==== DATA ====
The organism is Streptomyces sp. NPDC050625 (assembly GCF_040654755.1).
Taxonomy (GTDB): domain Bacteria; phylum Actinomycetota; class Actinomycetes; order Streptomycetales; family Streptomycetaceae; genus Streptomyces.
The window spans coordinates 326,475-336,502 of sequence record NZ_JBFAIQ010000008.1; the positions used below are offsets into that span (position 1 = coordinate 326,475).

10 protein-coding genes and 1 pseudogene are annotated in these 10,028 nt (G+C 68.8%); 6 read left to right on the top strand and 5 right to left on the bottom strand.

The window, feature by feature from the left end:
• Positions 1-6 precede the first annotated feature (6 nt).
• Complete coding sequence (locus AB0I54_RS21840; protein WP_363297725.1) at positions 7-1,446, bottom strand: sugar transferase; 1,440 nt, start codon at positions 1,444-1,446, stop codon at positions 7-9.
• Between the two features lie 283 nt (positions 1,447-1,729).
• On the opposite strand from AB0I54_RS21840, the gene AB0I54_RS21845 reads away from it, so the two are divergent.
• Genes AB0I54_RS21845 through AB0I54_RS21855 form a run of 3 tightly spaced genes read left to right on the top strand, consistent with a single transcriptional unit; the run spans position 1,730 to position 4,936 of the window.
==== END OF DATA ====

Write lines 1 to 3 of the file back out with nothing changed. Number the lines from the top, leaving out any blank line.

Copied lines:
The organism is Streptomyces sp. NPDC050625 (assembly GCF_040654755.1).
Taxonomy (GTDB): domain Bacteria; phylum Actinomycetota; class Actinomycetes; order Streptomycetales; family Streptomycetaceae; genus Streptomyces.
The window spans coordinates 326,475-336,502 of sequence record NZ_JBFAIQ010000008.1; the positions used below are offsets into that span (position 1 = coordinate 326,475).